How To Clean Baby Nose, From Suctioning To Nasal Spray

Baby Got Boogies? What To Know About Cleaning Baby’s Stuffy Nose

January 29, 2021 Updated February 25, 2021

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Cleaning your baby’s nose is a dirty job, but someone’s gotta do it. While dealing with your own nasal congestion is a matter of blowing your nose or taking a decongestant, your little one doesn’t quite have it so easy. For starters, your baby can’t blow their own nose and, according to the Food and Drug Administration (FDA), they shouldn’t have decongestant medicine until they’re four-years-old since potentially life-threatening side effects could occur. That means it’s up to Mommy to do it for them. Yay. So, whether your little one is suffering from a cold or just a few boogies to blow, you’ve probably Googled “how to clean baby nose.”

To help you get a handle on that, we rounded up some of the best tips and advice — from saline to suctioning to home remedies.

What causes your baby’s stuffy nose?

It’s totally normal for your baby’s nose to be congested. Since infants and toddlers are just starting to build up their immune systems, they often catch mild viruses. This results in some runny noses. Dry air, dirt, and seasonal allergies are also common culprits. Before you clean your baby’s nose, it’s best to know what’s causing the stuffy nose in the first place.

If your little one has a stuffy or runny nose, take note of the color of the discharge. Clear and watery discharge can be caused by a viral infection, bacterial infection, or allergies, and it isn’t typically something to be worried about. If the stuffy nose is accompanied by other symptoms — including a thick, yellow discharge and a fever — then you should see your doctor immediately.

How should you clean your baby’s nose?

There are few different techniques for cleaning your baby’s nose. Here are the most popular ways to bust those boogers!

Saline Solution with a Bulb Syringe

Saline solution is the safest nasal spray for babies, infants, and toddlers, and it can be given with a bulb syringe. This is to help soften hard mucus or boogers. You use this option by adding a few drops of saline solution to each nostril first, and, while maintaining pressure on the bulb, simply squeeze the air out of it while gently placing the tip in your child’s nose. By slowly releasing it, you’ll create the suction that helps remove any yucky stuff. Then squeeze the mucus out of the bulb onto a tissue.

Repeat in the next nostril. To avoid inflammation, use the syringe only three to four times a day if necessary, and remember to clean the syringe between uses.

Use a Humidifier at Night

To help unblock your baby’s stuffy nose at night, using a humidifier in their bedroom is a natural way to help combat congestion and soften the mucus. Cool mist is best, but definitely make sure the humidifier is out of baby’s reach. If you don’t have a humidifier, run a hot shower and sit in the bathroom (not in the shower) with baby to help loosen the phlegm.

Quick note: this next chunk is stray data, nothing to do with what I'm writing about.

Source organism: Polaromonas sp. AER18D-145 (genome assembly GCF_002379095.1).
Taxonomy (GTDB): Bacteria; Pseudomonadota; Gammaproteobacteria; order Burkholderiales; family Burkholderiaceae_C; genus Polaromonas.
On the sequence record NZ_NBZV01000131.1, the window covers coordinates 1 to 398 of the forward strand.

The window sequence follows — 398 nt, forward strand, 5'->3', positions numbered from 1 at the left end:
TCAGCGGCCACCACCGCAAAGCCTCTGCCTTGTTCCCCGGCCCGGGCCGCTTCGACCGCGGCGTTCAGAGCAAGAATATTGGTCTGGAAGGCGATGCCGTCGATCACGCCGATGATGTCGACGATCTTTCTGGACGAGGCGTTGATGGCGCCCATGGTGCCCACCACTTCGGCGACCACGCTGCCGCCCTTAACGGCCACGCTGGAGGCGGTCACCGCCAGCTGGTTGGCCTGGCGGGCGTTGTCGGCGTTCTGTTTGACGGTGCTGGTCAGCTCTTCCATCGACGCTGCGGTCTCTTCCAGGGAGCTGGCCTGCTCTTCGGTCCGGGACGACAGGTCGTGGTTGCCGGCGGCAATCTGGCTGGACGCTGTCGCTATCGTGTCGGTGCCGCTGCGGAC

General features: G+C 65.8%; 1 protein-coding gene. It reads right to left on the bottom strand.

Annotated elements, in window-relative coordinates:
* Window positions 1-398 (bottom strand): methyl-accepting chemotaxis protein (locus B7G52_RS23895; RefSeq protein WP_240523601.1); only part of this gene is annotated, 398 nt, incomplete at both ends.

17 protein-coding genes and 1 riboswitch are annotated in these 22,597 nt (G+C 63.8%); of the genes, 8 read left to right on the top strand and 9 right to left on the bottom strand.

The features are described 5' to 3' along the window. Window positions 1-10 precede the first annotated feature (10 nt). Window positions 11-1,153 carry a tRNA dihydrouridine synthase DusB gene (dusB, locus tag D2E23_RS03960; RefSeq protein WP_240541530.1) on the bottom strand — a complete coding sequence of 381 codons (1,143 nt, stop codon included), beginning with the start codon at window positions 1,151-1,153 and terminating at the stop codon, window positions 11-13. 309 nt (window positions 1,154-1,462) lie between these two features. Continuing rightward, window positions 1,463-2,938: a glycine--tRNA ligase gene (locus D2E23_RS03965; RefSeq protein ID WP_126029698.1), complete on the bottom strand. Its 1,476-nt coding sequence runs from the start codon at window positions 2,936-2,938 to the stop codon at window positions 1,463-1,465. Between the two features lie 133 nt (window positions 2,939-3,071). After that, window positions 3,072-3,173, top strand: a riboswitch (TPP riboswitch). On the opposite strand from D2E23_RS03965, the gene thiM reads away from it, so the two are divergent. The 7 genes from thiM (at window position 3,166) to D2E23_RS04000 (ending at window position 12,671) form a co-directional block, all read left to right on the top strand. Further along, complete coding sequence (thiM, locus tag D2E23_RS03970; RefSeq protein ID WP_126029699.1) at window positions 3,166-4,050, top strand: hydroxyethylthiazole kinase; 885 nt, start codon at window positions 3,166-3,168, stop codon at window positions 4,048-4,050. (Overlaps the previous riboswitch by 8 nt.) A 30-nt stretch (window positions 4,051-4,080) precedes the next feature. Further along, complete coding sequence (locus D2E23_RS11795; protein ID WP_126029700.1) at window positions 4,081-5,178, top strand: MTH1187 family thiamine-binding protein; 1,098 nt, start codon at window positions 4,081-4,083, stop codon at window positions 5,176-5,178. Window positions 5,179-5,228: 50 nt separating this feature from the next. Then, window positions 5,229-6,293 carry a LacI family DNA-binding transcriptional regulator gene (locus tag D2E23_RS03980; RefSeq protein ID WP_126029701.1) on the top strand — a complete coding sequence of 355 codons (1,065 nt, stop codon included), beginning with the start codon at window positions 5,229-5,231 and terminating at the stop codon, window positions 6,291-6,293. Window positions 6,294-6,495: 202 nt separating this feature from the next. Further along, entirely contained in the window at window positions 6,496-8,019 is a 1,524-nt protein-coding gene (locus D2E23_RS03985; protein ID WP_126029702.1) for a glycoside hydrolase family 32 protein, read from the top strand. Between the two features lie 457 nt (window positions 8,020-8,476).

Nasal Spray

Use a nasal spray that’s recommended for infants and toddlers, keeping in mind that you shouldn’t use a medicated nasal spray on a baby — only saline solution. Or feel free to create your own nasal spray to unblock your baby’s nose naturally. Bonus? It’s easy to do.

The University of Michigan Medicine suggests combining one cup of distilled warm water with half a teaspoon of salt and half a teaspoon of baking soda in a clean bowl. Then, apply the nasal spray by laying your little one on their back. Tilt their head back and drop three to four drops into each nostril with a nose dropper. Let it sit for a few moments. Then you can use a clean bulb syringe or nasal aspirator to help suction out the mucus.

Warm Bath

For a newborn baby who’s congested, you can use the tips above. However, you can also give them a warm bath. Remember, the water temperature shouldn’t be too hot. A warm bath, though, could help break up the mucus and distract your little one from their discomfort.

Of course, if you are having trouble blowing your little one’s nose, then it’s a good idea to visit your baby’s pediatrician for help and some tips. And if your baby’s congestion doesn’t clear up on its own for a few days, then definitely make an appointment.

How do I help my congested baby?

Hydration is important to a baby’s development, but it’s also a solid way to flush the mucus out of their system. You should also take precautions to keep pollen, dirt, and dust out of your home. Sweep and dust your house often, especially the baby’s room. You can reduce congestion by removing your outside clothes before interacting with your baby. And stick to the dryer instead of letting your laundry dry outside because pollen and other pollutants can stick to your clothes.